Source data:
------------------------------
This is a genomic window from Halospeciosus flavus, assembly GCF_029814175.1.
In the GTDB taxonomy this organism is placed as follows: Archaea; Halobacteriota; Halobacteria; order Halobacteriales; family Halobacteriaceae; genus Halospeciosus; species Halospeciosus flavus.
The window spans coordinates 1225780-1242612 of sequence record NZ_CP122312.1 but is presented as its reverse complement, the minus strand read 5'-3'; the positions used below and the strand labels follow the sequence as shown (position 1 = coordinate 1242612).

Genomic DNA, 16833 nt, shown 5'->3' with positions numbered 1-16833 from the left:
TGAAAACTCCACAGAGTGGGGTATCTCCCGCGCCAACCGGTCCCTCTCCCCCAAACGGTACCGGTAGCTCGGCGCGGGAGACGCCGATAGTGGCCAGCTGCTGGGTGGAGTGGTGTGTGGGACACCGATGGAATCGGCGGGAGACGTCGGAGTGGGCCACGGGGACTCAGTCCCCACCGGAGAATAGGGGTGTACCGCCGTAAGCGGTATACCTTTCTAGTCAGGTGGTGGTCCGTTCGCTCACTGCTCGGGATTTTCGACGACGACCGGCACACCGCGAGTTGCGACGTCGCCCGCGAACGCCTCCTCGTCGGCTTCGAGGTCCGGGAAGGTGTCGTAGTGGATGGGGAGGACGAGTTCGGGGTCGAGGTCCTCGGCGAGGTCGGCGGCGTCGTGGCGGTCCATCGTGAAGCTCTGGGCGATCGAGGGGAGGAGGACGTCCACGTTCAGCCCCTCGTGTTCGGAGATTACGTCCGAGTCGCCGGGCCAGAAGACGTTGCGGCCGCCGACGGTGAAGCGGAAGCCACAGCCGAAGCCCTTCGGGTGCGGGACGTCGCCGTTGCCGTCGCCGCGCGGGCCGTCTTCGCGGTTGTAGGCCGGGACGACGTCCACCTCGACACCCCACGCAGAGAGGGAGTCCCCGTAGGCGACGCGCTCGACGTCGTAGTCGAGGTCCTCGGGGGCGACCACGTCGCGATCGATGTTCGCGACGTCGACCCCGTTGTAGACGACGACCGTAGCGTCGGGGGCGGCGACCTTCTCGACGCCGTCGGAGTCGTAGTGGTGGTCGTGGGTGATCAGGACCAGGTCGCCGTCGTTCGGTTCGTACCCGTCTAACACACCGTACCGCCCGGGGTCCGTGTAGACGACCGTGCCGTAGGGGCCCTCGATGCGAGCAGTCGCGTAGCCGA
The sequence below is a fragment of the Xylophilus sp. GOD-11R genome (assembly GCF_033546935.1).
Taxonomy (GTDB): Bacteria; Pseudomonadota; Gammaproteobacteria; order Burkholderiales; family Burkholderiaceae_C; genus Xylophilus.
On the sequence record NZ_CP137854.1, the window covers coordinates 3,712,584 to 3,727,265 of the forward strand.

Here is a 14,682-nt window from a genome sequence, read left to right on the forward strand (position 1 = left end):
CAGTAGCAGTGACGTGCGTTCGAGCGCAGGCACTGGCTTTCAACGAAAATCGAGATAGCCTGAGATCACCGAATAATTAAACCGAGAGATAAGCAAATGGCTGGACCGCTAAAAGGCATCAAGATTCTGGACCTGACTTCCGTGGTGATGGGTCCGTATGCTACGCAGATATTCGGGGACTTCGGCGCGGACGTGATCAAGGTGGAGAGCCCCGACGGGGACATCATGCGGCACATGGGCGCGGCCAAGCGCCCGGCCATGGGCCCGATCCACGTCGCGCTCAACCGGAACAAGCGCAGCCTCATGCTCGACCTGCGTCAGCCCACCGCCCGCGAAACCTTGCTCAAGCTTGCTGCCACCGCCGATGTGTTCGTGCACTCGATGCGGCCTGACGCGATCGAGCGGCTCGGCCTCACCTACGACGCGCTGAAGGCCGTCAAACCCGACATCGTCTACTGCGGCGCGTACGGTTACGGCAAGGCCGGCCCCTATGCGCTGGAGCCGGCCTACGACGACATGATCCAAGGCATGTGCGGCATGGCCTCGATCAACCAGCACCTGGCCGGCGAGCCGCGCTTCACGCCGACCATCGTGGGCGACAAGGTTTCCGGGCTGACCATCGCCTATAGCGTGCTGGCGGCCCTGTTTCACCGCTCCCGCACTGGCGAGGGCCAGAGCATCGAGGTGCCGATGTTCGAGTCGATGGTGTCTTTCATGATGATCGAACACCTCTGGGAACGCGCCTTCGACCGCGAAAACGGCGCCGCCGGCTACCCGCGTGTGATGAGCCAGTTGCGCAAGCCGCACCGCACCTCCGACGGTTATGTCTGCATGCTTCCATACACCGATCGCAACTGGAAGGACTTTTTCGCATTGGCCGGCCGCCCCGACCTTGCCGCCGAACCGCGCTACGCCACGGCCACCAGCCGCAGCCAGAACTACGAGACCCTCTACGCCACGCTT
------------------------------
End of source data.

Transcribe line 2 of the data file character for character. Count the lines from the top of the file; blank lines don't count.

In the GTDB taxonomy this organism is placed as follows: Archaea; Halobacteriota; Halobacteria; order Halobacteriales; family Halobacteriaceae; genus Halospeciosus; species Halospeciosus flavus.